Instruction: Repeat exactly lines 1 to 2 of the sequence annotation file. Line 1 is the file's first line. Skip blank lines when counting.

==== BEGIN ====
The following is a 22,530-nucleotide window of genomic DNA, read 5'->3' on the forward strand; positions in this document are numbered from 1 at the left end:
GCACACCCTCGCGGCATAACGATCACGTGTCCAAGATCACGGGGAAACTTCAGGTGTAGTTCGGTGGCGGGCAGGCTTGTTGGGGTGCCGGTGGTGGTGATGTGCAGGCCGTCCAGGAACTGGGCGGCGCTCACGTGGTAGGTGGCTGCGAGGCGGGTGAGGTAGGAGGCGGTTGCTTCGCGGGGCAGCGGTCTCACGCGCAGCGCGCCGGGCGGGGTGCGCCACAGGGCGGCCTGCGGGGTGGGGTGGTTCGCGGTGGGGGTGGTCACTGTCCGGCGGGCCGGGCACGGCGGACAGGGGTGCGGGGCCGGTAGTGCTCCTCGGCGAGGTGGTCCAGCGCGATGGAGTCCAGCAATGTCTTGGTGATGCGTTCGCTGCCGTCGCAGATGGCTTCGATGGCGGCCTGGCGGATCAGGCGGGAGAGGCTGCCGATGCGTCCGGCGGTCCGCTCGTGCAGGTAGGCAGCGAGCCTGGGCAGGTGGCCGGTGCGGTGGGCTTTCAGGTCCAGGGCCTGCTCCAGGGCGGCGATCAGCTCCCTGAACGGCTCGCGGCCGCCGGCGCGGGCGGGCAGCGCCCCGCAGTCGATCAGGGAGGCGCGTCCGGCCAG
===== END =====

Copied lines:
The following is a 22,530-nucleotide window of genomic DNA, read 5'->3' on the forward strand; positions in this document are numbered from 1 at the left end:
GCACACCCTCGCGGCATAACGATCACGTGTCCAAGATCACGGGGAAACTTCAGGTGTAGTTCGGTGGCGGGCAGGCTTGTTGGGGTGCCGGTGGTGGTGATGTGCAGGCCGTCCAGGAACTGGGCGGCGCTCACGTGGTAGGTGGCTGCGAGGCGGGTGAGGTAGGAGGCGGTTGCTTCGCGGGGCAGCGGTCTCACGCGCAGCGCGCCGGGCGGGGTGCGCCACAGGGCGGCCTGCGGGGTGGGGTGGTTCGCGGTGGGGGTGGTCACTGTCCGGCGGGCCGGGCACGGCGGACAGGGGTGCGGGGCCGGTAGTGCTCCTCGGCGAGGTGGTCCAGCGCGATGGAGTCCAGCAATGTCTTGGTGATGCGTTCGCTGCCGTCGCAGATGGCTTCGATGGCGGCCTGGCGGATCAGGCGGGAGAGGCTGCCGATGCGTCCGGCGGTCCGCTCGTGCAGGTAGGCAGCGAGCCTGGGCAGGTGGCCGGTGCGGTGGGCTTTCAGGTCCAGGGCCTGCTCCAGGGCGGCGATCAGCTCCCTGAACGGCTCGCGGCCGCCGGCGCGGGCGGGCAGCGCCCCGCAGTCGATCAGGGAGGCGCGTCCGGCCAG